UAE instructs warlord Haftar to keep blockade on oil exports

Libya’s National Oil Corporation (NOC) condemned the renewed blockade on Libyan oil exports and calls for the states responsible to be held to account by the United Nations Security Council., naming the UAE as the country that instructed warlord Khalifa Haftar to keep the oil blockade in place.

NOC has been forced to declare force majeure on all oil exports from Libya to limit its contractual liabilities.

Libyan oil exports restarted on Friday 10 July with the loading of the oil tanker Kriti Bastion at Es Sider. However, Khalifa Hafter’s militias on 11 July ordered a halt to further exports, reversing their cooperative posture in negotiations.

NOC has been informed that the instructions to shut down production were given to Haftar’s militias by the United Arab Emirates.

This is gravely disappointing, especially following repeated statements by very senior representatives of the UAE last week in support of international efforts to restart oil production in Libya.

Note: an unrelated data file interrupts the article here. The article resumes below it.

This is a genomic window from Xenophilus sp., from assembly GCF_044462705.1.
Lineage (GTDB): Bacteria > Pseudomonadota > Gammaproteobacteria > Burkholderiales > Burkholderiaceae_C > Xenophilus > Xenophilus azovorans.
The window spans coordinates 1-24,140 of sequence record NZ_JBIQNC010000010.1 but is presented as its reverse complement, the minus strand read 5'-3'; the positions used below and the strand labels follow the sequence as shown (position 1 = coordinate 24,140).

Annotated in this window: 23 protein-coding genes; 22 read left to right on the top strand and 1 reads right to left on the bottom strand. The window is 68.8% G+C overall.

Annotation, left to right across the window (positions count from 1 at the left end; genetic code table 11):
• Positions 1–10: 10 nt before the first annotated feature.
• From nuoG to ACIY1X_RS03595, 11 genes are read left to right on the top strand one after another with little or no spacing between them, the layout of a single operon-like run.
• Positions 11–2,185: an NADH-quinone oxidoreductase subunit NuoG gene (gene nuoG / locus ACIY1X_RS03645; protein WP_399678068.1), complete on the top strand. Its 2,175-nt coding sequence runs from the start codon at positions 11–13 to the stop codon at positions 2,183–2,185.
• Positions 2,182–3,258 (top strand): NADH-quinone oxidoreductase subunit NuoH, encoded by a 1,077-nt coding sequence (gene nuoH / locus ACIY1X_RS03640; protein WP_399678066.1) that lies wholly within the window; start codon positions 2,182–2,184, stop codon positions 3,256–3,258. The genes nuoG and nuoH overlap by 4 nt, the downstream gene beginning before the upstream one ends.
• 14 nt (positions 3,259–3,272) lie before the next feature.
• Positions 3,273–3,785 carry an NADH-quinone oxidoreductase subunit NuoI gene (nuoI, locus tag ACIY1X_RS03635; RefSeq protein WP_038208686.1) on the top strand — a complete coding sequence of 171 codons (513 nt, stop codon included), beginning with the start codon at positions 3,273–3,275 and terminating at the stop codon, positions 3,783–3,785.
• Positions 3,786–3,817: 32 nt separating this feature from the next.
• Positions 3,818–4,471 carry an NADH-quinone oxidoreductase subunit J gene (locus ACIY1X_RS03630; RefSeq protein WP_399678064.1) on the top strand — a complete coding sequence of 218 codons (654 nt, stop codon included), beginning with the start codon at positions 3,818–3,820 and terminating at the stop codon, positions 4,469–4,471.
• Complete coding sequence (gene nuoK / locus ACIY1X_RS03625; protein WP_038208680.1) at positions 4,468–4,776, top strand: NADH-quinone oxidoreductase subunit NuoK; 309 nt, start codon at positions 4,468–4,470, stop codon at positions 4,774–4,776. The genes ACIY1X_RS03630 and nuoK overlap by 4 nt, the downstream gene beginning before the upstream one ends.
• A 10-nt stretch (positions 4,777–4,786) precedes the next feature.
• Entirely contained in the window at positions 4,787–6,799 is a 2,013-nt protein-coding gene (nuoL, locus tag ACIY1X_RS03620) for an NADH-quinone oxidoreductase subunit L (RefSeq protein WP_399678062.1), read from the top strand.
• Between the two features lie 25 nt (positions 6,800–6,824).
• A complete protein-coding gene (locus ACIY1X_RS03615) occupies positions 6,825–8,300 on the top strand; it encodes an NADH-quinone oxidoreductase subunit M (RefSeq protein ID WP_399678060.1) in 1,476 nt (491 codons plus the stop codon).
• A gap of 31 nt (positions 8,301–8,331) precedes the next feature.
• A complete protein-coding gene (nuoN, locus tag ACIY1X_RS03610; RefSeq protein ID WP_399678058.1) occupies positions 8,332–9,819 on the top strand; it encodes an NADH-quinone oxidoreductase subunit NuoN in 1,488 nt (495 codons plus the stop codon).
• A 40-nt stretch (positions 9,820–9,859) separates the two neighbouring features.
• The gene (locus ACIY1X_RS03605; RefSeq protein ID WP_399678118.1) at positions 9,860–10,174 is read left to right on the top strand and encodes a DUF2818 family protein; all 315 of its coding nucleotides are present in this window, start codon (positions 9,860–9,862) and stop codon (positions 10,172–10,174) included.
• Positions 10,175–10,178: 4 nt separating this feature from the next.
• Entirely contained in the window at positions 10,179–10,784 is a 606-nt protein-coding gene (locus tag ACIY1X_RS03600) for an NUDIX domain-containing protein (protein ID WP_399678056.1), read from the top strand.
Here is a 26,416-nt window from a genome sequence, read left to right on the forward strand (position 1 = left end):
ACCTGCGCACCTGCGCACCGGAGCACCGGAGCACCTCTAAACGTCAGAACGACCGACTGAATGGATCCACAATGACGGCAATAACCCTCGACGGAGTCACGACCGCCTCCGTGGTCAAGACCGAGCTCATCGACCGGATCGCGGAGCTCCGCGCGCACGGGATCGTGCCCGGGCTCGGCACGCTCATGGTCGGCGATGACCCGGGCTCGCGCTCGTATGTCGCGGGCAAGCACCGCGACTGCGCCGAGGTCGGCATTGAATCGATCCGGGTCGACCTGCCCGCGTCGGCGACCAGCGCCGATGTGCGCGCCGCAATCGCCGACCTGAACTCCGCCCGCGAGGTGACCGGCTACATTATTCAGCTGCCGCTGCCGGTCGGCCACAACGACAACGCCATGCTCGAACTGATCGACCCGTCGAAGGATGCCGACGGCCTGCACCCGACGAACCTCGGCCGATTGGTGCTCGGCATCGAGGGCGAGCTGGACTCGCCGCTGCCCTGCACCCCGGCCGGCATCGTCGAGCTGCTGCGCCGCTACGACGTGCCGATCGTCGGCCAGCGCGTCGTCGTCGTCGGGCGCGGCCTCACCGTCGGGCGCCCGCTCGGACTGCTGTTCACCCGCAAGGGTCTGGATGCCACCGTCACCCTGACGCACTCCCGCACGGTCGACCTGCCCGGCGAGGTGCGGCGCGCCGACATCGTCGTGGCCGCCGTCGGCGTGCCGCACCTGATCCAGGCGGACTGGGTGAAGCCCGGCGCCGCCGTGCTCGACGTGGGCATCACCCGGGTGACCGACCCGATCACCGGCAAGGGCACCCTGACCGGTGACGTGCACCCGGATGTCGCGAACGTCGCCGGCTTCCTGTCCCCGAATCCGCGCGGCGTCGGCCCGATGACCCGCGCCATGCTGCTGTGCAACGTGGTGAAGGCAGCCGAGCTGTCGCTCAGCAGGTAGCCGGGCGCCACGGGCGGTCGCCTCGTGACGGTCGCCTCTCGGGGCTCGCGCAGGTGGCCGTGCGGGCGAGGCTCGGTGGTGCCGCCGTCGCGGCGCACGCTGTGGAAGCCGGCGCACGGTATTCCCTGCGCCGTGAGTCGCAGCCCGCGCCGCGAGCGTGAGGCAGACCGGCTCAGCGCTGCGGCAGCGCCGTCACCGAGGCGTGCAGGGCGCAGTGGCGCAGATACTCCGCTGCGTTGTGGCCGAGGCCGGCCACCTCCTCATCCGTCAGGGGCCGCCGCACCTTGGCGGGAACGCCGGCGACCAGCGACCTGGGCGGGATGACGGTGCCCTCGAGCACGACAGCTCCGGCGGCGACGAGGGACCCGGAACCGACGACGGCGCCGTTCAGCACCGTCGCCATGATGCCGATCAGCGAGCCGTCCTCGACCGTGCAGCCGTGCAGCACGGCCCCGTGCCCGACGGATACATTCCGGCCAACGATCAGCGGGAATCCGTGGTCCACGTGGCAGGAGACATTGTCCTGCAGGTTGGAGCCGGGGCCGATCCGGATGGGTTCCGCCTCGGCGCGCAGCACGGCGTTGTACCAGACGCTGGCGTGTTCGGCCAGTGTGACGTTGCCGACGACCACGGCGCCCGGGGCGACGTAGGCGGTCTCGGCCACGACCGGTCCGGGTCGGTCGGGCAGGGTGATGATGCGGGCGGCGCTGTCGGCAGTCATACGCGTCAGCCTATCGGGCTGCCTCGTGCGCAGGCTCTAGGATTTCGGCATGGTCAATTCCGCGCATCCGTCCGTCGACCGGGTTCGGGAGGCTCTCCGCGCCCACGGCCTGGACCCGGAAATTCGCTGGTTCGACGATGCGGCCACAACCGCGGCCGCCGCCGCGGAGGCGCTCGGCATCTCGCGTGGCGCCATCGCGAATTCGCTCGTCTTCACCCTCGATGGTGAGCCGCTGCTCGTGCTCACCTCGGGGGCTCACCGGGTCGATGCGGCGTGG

Wagner and Syrian mercenaries now occupy Es Sider oil port and Wagner and Sudanese mercenaries are camped within the vicinity of the Sharara oil field, preventing Libyan oil from flowing.

NOC urges all mercenaries to withdraw from Libyan oil facilities.

“We appreciate greatly the efforts of the United Nations, and the US to restart Libyan oil production and avert an escalation in the conflict,” said NOC Chairman Mustafa Sanalla.

“If these efforts fail, as it appears they will, there must be consequences for the actions of the handful of states that are undermining the rules-based international order and destroying Libya. They pose a grave threat to Libyan and global security.”

“NOC’s position during the negotiations was clear: it supports all measures to bring transparency to state financial arrangements, and it opposes any that undermine Libyan sovereignty. The renewed blockade demonstrates the urgent need for moves to improve financial transparency to be accompanied by reform of security at oil installations.” Sanalla added.


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